When we first embark on a new activity, whether it’s a new exercise routine, joining a new social group, starting on a new creative project, there is often a period of time when our new endeavor has an awkward new shoe feel. During this period of time, our new activity might not feel fully comfortable yet.
Have you had this experience?
Yet, part of the wonder of life comes from trying out new activities and then choosing whether we want to continue to do them or not.
Like new shoes, some of these activities we choose become progressively more comfortable and to our liking as we do them, while some others just never seem to fit.
When we experience some uncertainty as we try out a new activity, how do we decide if we are just experiencing the new shoe feeling or if the shoe simply doesn’t fit?
One way is to try out our new activity on a trial basis for a length of time of our choice. This trial is like trying on shoes and walking around the shoe store to see how they feel.
This trial period with a new activity can be made into a simple game, which I call, “The Finding What I Love To Do Game.” The basis of this game is a fun chart, like the one pictured above. In this chart, you keep track of two interesting things. First, did you do the activity? Secondly, and maybe more importantly, you rate how you felt as you did the activity on a scale from 1 to 10, with 1 being substantial discomfort and 10 being substantial joy.
Consistency in doing our chosen activity is part of this game. Because if we try an activity once today, once two weeks from now and once two months from now, it is probably going to have the new shoe feeling each time because we haven’t allowed ourselves the experience of doing it consistently enough to give ourselves a chance to get used to it. (Note: What consistency means for your activity will depend on how often it is feasible to do it. While it may be feasible to do an exercise routine everyday, some social groups, for example, only meet once a week. So in this case, consistency is attending the weekly meetings.)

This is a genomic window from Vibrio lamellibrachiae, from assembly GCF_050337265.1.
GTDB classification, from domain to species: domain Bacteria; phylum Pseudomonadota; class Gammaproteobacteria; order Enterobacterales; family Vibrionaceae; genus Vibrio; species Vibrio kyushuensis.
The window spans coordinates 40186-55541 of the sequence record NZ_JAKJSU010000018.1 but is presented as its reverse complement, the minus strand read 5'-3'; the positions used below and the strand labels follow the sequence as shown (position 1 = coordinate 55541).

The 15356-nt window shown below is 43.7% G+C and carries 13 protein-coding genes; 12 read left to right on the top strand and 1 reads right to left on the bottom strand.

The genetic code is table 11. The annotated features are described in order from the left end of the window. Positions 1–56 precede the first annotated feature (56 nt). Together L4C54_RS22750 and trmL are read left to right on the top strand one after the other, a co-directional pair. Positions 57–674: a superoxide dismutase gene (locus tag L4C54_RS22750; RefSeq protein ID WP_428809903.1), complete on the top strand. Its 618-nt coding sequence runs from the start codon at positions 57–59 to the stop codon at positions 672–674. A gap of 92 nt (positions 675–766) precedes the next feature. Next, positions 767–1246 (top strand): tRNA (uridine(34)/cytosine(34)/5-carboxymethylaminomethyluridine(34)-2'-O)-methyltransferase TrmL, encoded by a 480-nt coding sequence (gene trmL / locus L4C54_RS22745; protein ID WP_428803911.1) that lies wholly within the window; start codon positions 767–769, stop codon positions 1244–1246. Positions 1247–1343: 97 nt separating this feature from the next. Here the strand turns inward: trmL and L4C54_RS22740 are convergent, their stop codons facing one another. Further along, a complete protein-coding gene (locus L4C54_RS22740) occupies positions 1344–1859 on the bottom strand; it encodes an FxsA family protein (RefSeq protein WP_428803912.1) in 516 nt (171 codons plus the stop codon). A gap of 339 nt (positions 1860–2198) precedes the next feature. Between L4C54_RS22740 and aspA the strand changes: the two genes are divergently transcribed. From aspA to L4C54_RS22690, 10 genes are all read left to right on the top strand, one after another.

Saying that about consistency, this is your game. Make it fun! If you miss a day, CHOOSE to miss a day free from guilt and enjoy your choice. This game is about accomplishing what you want to do in a way that makes you happy.
You are also keeping track of the joy you feel each time you do your activity. As you embark on your new activity, your joy may start out fairly low, more towards the discomfort end, but as you get used to the feeling of your new activity, your numbers will naturally rise.
You are looking for a rise in your numbers by the end of your challenge. But also, remember this could just be the beginning of your potential to feel joy when doing your chosen activity. If an activity is a good fit for you, the joy you find in doing the activity will often accumulate the more you do it. For example, I loved yoga the first year I did it, but now four years into doing yoga, I find much more substantial joy in doing it.
(I got the idea of creating this type of game from the 21 Day Yoga Challenge that we did at my yoga studio, Pilgrimage of the Heart. A whole bunch of us did the this challenge and we became excited to ask each other, “How are you doing with the challenge?” One of my favorite parts was that we were given star stickers to mark off each of the days we did yoga. Sometimes, I used the stickers and other times I drew my own smiley faces. So cool!)
Game of the Day
Steps to playing the “Finding What I Love To Do” Game
1. Pick an activity that you want to “try on.”
2. Pick a length of time (or number of times) that you want to “try it on” for. Examples: 21 days, a month, as many days as you are old, 10 times, 25 times.
3. Make a simple and FUN chart modeled after the one pictured above.
4. Have a wonderful time playing your game.
5. At the end of your game, determine from your experience and your chart if you want to make this activity part of your life or if you want to drop this activity to make room for one that brings you more joy. OR if you are still not sure how you feel about this activity, play another round of the game.